Unite for America, a “multi-partisan movement of concerned citizens and volunteers, united against the unprecedented threat of an unqualified candidate taking our nation’s office,” has enlisted a group of celebrities to appear in a two-and-a-half-minute YouTube PSA. The video features actors Martin Sheen and Debra Messing, and more than a dozen other celebrities you may (but probably won’t) recognize, waxing solemn about the wisdom of the Founding Fathers, quoting from the Federalist, and encouraging Republican members of the Electoral College to embrace “the constitutional responsibility granted to you by Alexander Hamilton himself” — which isn’t how the Constitution works, but, hey: details.
We have to save America.
Being no enthusiast of Donald Trump’s, and being open to the idea of electors exercising independent judgment in dire circumstances, I don’t find Unite for America’s aim — in principle — offensive. But one has to wonder: Was anyone there watching this election? Because if there is one indisputable takeaway from 2016, it’s this: No one gives a West Wing box set what Martin Sheen thinks about politics.
Hillary Clinton, trying desperately to project an image in which she did not seem to be a high-school assistant principal from Terre Haute, enveloped herself in an unceasing haze of A-listers: Bon Jovi serenaded her on her campaign jet, and Katy Perry was a regular presence on the campaign trail, at one point performing alongside Elton John (who declared Clinton America’s “only hope”). The Democratic National Convention, slim on up-and-coming political talent, relied on red-carpet glamor: Speakers included Meryl Streep, comedian Sarah Silverman, actresses Chloe Moretz and America Ferrera, singer Demi Lovato, and a gaggle of others. Broadway star Idina Menzel and actress Elizabeth Banks joined dozens of Hollywood and Billboard types to record an a cappella version of Rachel Platten’s “Fight Song” (the Clinton campaign’s theme song), which they unveiled at the convention . . . following a performance by Lenny Kravitz. Early in the cycle, Clinton appeared on an episode of the Comedy Central sitcom Broad City. In the final days before the election, Beyoncé and rapper husband Jay Z performed at a Clinton rally in Cleveland.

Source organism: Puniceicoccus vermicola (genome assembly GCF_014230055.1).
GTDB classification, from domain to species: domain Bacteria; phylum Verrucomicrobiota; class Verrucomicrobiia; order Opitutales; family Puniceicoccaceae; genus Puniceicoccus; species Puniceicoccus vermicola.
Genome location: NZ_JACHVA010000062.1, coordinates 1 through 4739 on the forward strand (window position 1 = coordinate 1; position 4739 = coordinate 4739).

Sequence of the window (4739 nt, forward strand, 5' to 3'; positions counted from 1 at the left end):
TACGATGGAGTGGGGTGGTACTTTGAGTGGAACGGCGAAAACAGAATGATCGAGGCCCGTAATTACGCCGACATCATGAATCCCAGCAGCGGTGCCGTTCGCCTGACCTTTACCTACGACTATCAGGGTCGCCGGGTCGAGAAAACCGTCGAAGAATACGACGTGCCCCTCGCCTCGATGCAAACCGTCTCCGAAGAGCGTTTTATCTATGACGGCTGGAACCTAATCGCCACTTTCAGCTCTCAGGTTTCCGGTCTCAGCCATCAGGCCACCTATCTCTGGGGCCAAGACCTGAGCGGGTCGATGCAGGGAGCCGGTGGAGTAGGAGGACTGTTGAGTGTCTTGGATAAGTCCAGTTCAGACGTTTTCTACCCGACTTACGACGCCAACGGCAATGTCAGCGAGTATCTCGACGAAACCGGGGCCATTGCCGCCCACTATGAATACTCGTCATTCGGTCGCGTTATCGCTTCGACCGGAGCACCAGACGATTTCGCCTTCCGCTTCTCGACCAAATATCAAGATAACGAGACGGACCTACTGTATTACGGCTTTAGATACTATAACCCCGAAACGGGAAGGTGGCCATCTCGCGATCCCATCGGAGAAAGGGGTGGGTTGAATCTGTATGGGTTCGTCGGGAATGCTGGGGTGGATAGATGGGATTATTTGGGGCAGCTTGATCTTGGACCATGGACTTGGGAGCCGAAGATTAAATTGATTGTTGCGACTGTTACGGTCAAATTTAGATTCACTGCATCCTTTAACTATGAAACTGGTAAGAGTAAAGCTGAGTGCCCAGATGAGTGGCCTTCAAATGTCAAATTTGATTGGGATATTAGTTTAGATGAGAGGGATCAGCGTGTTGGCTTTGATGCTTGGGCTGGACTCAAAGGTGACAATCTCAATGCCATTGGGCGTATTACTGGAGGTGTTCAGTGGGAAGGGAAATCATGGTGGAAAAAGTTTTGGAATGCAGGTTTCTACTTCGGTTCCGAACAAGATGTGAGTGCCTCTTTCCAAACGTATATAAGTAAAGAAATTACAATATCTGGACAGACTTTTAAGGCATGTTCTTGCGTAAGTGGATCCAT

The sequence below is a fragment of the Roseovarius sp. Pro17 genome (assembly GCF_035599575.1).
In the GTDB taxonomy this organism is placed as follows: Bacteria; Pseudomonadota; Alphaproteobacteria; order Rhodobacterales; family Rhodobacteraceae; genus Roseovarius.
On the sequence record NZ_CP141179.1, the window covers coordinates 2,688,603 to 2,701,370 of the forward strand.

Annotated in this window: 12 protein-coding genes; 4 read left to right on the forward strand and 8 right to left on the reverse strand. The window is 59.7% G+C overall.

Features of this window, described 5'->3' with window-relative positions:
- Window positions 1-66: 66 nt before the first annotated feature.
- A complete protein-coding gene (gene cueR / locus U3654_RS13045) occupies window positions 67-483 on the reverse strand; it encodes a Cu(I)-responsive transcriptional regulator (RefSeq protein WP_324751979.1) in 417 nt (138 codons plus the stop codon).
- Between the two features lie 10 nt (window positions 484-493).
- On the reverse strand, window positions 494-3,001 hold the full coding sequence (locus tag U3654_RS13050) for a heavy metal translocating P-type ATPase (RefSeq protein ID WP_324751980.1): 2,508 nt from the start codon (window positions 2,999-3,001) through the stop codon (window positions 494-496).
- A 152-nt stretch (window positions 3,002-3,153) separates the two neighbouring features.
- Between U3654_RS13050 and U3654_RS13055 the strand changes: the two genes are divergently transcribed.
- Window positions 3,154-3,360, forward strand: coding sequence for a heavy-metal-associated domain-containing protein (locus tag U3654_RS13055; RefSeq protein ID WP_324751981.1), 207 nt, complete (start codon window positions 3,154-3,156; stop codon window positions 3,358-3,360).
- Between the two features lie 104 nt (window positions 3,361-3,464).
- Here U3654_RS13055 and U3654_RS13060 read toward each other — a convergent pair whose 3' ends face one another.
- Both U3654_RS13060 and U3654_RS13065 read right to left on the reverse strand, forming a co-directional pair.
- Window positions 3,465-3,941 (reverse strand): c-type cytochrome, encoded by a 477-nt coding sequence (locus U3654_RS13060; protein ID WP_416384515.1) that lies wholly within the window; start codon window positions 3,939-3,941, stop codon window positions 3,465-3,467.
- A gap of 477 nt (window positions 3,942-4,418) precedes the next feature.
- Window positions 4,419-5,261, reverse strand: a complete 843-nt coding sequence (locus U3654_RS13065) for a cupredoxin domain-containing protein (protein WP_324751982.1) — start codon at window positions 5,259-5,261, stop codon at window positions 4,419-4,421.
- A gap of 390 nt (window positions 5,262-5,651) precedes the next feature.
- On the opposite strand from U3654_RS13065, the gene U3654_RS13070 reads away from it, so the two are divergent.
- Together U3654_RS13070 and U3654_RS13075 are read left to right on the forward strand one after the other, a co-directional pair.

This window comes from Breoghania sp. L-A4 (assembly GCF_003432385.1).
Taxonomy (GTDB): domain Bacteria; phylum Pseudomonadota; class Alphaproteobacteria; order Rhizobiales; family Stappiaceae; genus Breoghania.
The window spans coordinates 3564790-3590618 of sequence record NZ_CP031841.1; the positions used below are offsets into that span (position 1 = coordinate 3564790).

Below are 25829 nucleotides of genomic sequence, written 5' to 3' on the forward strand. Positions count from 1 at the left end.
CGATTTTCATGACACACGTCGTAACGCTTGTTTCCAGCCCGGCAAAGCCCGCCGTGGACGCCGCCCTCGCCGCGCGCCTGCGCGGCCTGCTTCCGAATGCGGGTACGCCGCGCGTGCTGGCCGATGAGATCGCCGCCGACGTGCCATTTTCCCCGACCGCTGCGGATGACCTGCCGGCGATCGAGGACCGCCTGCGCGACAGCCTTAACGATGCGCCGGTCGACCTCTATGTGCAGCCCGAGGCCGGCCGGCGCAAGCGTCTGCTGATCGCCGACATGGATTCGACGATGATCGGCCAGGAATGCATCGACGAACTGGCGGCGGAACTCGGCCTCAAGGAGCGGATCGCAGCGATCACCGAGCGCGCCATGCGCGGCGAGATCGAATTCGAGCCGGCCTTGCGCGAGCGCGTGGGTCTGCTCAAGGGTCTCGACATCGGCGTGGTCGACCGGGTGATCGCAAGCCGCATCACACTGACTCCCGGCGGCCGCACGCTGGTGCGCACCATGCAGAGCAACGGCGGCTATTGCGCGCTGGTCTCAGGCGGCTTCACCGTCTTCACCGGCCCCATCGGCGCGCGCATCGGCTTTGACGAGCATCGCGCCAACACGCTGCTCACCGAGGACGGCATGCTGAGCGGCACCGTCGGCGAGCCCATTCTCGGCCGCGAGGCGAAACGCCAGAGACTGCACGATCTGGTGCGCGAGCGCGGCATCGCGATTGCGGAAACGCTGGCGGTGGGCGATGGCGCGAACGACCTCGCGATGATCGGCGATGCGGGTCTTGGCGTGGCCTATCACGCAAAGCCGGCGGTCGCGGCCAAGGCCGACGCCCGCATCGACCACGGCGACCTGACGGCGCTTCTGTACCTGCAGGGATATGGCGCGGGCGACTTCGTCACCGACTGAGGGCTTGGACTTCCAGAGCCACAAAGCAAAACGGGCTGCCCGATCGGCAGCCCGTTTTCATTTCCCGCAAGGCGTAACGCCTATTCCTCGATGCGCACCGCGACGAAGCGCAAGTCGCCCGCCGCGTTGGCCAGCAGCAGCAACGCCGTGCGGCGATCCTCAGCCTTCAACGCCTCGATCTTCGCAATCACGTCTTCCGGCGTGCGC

In other words, the Clinton campaign was one star-studded photo-op after the next. And it wasn’t enough.
A Left that’s interested in making some actual progress might take a lesson from that fact. Hillary Clinton could not overcome her inability to connect with key voters by dazzling them with glamorous pals. In fact, Clinton’s reliance on glitzy endorsements turns out to have been a sign that she had no understanding of her political moment. Left-wing turnout was not going to be buoyed up by a few more Lena Dunham web ads. What Clinton needed were white, working-class voters, and those people were not likely to rally behind Beyoncé, with her $400,000 per month summer home. This year’s key voting bloc was asking, Who understands me?, and Clinton’s rolling Oscars after-party sent precisely the wrong message.
#related#Fame can be an aid, as the Left knows from its crusade to normalize, and ultimately remove legal prohibitions against, same-sex marriage, which was effected in no small part by Hollywood. But the Democratic party has fallen disastrously out of touch with a large, vocal segment of Americans, who are less enamored of cultural progressivism than of competitive wages. That’s a sea change for what used to be the working man’s party, particularly attentive to the struggling and the down-and-out. It has become the party of Beverly Hills parties. It can’t be both.
Republicans, who were seduced by their own celebrity this year, should keep that in mind, too.